Where have you travelled to till date? USA, UK, Turkey, Morocco, Iceland, Ireland, Italy, Greece, Switzerland, Spain, Croatia, Poland, Austria, Oman, Egypt, Israel, Jordan, Hong Kong, Borneo, Singapore, Seychelles, Australia, New Zealand, France, South Africa, Bhutan, Namibia, Tanzania, Kenya, China, Japan, Peru, Ecuador, Argentina, Bolivia, Brazil, Sri Lanka, Ladakh, Gujarat, Kerala, Rajasthan and many other parts of India.

Travel to you is: My passion, my life. I am obsessed with travel.

Five things your travel bag will always have: Shades, camera, headlamp, set of clothes and cell phone. 

Wanderer or tourist? Clearly a wanderer and a traveller, not a tourist.

Mountains, beaches, deserts, jungles, nature or adventure sports? A bit of all I think; I am greedy! 

Plan your own travel or get someone to do it for you? I like to plan it myself.

What’s your favourite journey to date? Your travel memory? Wandering through the Galapagos is my all-time favourite. The close encounters with the birds and animals are unbelievably touching.  

If you were a city/town/country/place, which would you be and why? The continent of Africa, because of its diversity of life and awesome flora and fauna. 

How has travel inspired you? Travel has inspired me to take life as it comes, with the highs and the lows, to adjust to circumstances, to make the best of the times, to appreciate and care for Earth. 

Complete this sentence: If the world could fit into your palm, you would be a gypsy.

Down the Rabbit Hole: How Europe’s mountain communities celebrate Winter solstice.

Image shot by Charles Freger for his book Wilder Mann. Picture courtesy: Wired Magazine.

Image shot by Charles Fréger for his book Wilder Mann. Picture courtesy: Wired Magazine.

Every year, as winter breaks its stronghold and retreats to make way for Spring, the mountain communities of Europe gear up to celebrate the occasion by shedding their human form and dressing up as animals/birds.

French photographer Charles Fréger travelled across 19 European countries and over 50 villages to document this fascinating culture and compiled it in his book titled Wilder Mann. Just reading the article makes me want to go to the places and be a part of the celebrations – imagine the centuries-old stories that one could find among these people!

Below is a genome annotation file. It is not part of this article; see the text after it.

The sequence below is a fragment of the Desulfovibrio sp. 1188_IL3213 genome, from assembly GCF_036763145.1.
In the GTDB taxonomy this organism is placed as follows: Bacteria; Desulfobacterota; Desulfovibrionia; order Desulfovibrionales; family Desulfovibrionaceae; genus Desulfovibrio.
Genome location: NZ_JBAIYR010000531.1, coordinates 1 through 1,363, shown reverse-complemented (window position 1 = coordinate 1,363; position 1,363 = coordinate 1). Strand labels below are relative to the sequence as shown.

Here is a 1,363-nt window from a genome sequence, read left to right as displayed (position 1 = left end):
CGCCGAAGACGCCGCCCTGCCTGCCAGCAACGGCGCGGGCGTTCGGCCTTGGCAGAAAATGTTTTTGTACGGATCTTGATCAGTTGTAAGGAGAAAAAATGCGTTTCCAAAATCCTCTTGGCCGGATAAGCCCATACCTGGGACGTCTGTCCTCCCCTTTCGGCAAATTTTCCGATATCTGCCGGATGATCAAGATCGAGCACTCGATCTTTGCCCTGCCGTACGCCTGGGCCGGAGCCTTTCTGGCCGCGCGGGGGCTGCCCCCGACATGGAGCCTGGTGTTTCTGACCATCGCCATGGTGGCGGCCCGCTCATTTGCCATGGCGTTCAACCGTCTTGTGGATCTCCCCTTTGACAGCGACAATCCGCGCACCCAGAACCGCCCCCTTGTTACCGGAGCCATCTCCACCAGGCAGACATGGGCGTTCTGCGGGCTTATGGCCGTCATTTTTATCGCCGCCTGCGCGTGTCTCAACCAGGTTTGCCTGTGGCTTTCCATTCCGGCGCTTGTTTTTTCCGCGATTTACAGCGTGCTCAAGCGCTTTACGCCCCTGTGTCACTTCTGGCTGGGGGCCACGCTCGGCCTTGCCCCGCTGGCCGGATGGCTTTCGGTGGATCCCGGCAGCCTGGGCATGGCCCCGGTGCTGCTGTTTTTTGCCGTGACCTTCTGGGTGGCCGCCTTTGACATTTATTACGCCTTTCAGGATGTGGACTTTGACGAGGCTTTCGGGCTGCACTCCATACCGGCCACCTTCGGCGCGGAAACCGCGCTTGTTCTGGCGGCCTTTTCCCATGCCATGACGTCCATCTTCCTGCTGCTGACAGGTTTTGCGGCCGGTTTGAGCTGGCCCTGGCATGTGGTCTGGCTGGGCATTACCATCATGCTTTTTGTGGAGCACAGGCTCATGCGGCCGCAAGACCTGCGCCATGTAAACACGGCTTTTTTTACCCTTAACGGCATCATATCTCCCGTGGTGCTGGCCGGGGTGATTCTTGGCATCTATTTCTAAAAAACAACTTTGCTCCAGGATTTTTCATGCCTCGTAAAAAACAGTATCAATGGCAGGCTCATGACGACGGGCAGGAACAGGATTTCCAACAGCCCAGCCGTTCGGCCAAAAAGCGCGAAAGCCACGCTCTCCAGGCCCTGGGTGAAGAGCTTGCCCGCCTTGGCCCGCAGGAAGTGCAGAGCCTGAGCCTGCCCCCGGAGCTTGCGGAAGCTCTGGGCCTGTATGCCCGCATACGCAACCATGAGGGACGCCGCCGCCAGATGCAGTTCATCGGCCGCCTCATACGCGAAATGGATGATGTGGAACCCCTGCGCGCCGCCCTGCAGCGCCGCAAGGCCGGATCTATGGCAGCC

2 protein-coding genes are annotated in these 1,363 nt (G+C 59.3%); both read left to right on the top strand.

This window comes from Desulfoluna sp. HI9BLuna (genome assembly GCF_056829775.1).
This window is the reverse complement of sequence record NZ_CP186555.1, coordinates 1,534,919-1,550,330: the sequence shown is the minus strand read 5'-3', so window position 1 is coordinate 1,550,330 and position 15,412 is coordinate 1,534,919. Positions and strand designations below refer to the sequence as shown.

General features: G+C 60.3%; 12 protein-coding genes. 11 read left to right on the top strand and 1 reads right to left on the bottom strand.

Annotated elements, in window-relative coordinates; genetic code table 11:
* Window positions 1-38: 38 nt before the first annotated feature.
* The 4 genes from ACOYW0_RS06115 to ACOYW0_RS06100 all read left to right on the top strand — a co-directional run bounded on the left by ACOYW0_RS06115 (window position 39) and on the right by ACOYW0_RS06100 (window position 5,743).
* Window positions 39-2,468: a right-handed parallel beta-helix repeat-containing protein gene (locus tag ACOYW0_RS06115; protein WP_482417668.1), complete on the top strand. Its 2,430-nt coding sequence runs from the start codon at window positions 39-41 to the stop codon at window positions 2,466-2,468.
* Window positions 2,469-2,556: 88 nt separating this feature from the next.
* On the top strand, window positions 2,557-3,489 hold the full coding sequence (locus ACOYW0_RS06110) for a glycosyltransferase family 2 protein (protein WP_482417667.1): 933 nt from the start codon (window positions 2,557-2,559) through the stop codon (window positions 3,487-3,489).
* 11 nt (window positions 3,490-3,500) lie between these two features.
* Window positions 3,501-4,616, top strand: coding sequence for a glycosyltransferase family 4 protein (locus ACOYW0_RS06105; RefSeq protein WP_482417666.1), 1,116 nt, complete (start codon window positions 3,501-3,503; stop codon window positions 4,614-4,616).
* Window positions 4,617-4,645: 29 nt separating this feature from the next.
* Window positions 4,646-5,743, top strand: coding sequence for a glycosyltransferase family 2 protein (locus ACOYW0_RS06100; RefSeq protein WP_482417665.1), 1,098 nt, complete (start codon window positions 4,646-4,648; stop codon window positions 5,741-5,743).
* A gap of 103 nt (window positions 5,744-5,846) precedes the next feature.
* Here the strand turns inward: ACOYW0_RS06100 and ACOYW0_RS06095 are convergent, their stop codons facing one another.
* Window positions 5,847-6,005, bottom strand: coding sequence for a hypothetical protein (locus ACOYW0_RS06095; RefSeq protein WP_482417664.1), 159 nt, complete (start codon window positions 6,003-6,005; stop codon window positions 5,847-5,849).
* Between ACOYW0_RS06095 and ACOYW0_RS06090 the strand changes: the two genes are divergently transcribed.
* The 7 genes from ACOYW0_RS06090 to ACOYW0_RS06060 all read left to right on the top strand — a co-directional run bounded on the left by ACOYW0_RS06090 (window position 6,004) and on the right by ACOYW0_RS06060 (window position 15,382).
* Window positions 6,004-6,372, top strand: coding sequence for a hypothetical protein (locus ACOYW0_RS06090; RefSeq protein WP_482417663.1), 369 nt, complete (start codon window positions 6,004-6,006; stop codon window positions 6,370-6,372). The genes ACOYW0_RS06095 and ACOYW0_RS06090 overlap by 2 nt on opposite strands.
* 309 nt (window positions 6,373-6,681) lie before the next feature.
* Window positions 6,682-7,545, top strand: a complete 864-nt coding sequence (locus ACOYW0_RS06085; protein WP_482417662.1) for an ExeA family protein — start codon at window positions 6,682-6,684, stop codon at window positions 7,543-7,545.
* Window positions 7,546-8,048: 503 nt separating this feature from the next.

This adventure comes via the Wired Magazine. Read the full article here: http://wrd.cm/1hkuy7O

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What is Down the Rabbit Hole?

Remember Alice? And how she went slip-sliding down an innocent-looking burrow? And how she emerged into this fantastic, unbelievable world on the other side – one she never thought existed? Well, starting this month, Potli Baba will go down a special rabbit hole from time to time and stumble upon strange, fascinating worlds that have been recorded for posterity by those brave enough to venture into them. Simply put, Potli Baba is going to curate interesting and marvellous articles, stories and photo essays from the Internet and bring them to you as a series (complete with gift-wrap and ribbon) on the blog. Just for your reading pleasure.

Down the Rabbit Hole: A new post series on Potli Baba.

Remember Alice? And how she went slip-sliding down an innocent-looking burrow? And how she emerged into this fantastic, unbelievable world on the other side – one she never thought existed? Well, starting this month, Potli Baba will go down a special rabbit hole from time to time and stumble upon strange, fascinating worlds that have been recorded for posterity by those brave enough to venture into them. Simply put, Potli Baba is going to curate interesting and marvellous articles, stories and photo essays from the Internet and bring them to you as a series (complete with gift-wrap and ribbon) on the blog. Just for your reading pleasure.

Come, journey down the rabbit hole and have a little Internet adventure with us.